Also, I did have my account password protected, but alas Geek Squad requires your password when you take it in, and I've heard horror stories of people having their personal information snooped through.
     
  4. Philalbe macrumors 6502

    Joined:
    Jun 11, 2010
    Location:
    Greater Boston Area
    #4
    Good cautionary tale. My main computer is my air and my favorite drink is Rum and Coke which I indulge in at least once or twice a week while working at my computer. Not sure if you don't want them finding the pics out of a sense of modesty or because you're afraid they might be illegal? I wonder what the law is? Two 17 year olds probably meet the age of consent, but recording the act and possessing the images may be a different matter. Reminds me of the news stories about kids sexting and then getting charged for creating or possessing underage porn.

    As someone else stated you could replace the SSD, but I believe they cost a pretty penny. Good luck. I sincerely hope you get your computer fixed without encountering any type of hassle or legal trouble :)
     
  5. tiwizard macrumors regular

    Joined:
    Jul 12, 2010
    #5
    As long as you put it back in, Apple shouldn't be able to tell. I'm not 100% sure, but I don't *think* there's a sticker that you have to break to get the SSD out... Someone else will have to verify this, or you can see for yourself.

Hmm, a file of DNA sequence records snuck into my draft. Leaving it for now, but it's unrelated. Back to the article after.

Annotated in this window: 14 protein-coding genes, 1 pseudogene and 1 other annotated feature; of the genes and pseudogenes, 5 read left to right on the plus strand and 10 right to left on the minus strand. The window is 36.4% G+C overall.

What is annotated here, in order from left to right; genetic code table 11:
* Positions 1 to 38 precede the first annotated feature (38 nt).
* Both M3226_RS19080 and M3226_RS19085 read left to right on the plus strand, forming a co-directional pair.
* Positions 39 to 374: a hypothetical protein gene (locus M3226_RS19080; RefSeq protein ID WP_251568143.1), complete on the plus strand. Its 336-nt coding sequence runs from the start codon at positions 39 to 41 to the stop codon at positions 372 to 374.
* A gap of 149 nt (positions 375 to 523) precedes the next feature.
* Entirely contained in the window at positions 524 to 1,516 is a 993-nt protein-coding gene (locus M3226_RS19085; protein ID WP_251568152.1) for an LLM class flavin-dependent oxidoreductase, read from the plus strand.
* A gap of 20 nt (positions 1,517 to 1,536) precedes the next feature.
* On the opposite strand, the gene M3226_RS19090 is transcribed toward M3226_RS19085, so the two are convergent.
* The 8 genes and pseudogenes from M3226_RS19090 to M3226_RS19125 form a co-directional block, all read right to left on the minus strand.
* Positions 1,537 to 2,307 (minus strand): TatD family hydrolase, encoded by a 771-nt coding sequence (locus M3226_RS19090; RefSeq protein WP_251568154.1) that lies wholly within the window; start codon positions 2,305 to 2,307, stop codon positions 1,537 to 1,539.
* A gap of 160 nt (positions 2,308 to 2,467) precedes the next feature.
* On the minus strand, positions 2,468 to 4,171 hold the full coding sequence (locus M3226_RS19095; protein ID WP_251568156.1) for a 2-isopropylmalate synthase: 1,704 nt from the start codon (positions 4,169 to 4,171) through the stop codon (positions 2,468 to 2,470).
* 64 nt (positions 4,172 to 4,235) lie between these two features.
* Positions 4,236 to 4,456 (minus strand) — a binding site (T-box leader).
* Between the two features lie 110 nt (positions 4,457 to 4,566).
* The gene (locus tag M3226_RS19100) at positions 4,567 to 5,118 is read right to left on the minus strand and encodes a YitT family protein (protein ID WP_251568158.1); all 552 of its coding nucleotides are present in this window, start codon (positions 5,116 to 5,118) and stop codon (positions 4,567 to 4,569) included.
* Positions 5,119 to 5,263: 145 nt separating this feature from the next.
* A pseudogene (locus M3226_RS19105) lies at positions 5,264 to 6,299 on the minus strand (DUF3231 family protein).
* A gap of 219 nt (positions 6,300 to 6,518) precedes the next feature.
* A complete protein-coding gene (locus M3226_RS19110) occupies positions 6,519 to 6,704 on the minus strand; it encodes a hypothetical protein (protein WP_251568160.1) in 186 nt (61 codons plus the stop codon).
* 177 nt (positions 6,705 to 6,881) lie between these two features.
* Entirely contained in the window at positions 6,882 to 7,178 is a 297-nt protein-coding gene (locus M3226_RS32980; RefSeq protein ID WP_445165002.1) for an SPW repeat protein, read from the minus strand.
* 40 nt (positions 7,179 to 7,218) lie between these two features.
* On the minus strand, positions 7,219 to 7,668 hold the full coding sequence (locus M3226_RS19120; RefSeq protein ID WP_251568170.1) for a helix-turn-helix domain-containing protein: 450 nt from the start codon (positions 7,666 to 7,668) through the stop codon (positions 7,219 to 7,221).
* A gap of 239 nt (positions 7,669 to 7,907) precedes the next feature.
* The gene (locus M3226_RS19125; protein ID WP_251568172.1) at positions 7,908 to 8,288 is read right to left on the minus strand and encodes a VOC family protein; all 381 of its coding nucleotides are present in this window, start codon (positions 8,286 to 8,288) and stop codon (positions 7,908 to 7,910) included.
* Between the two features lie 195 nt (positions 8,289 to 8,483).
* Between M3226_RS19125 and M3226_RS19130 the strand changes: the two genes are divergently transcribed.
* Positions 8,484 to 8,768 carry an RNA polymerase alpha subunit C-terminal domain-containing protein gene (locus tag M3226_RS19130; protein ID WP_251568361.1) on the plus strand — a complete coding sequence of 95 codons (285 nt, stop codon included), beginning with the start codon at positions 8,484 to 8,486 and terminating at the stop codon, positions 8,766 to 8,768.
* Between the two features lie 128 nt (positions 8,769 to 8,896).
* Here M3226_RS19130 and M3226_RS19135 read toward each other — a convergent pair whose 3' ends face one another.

I'd create a second account (or activate/create the Guest account) for GeekSquad-- that way you don't have to worry about them going through your stuff, whether it be personal photos or sensitive financial information. File Vault would also ensure that everything was encrypted and unreadable as well, but a GeekSquad Tech would have to be pretty dedicated to get your stuff even if you didn't have File Vault activated, as long as you had a separate account for them to login to.
     
  6. marzer macrumors 65816

    marzer

    Joined:
    Nov 14, 2009
    Location:
    Colorado
    #6
    Not really. Its very easy to access password protected account files on an unencrypted drive. The drive can simply be connected to another system to gain full access. Or boot the machine from an external drive or bootable install media. There are other ways as well.

    Only encryption assures your files can't be read without logging in.
     
  7. tiwizard macrumors regular

    Joined:
    Jul 12, 2010
    #7
    Well, yeah. But they'd really have to want to see your stuff to go take your SSD and put it in an enclosure and actively take files off of it. That's not the same as casually browsing through a hard drive on a machine they just repaired.
     
  8. marzer macrumors 65816

    marzer

    Joined:
    Nov 14, 2009
    Location:
    Colorado
    #8
    Yes, and if you are aware of the many news reports over the years, many DO want to see your stuff and will take the very easy steps to do so. In fact, the majority of breaches by service techs is for the sole reason of pullng compromising photos from a customers computer.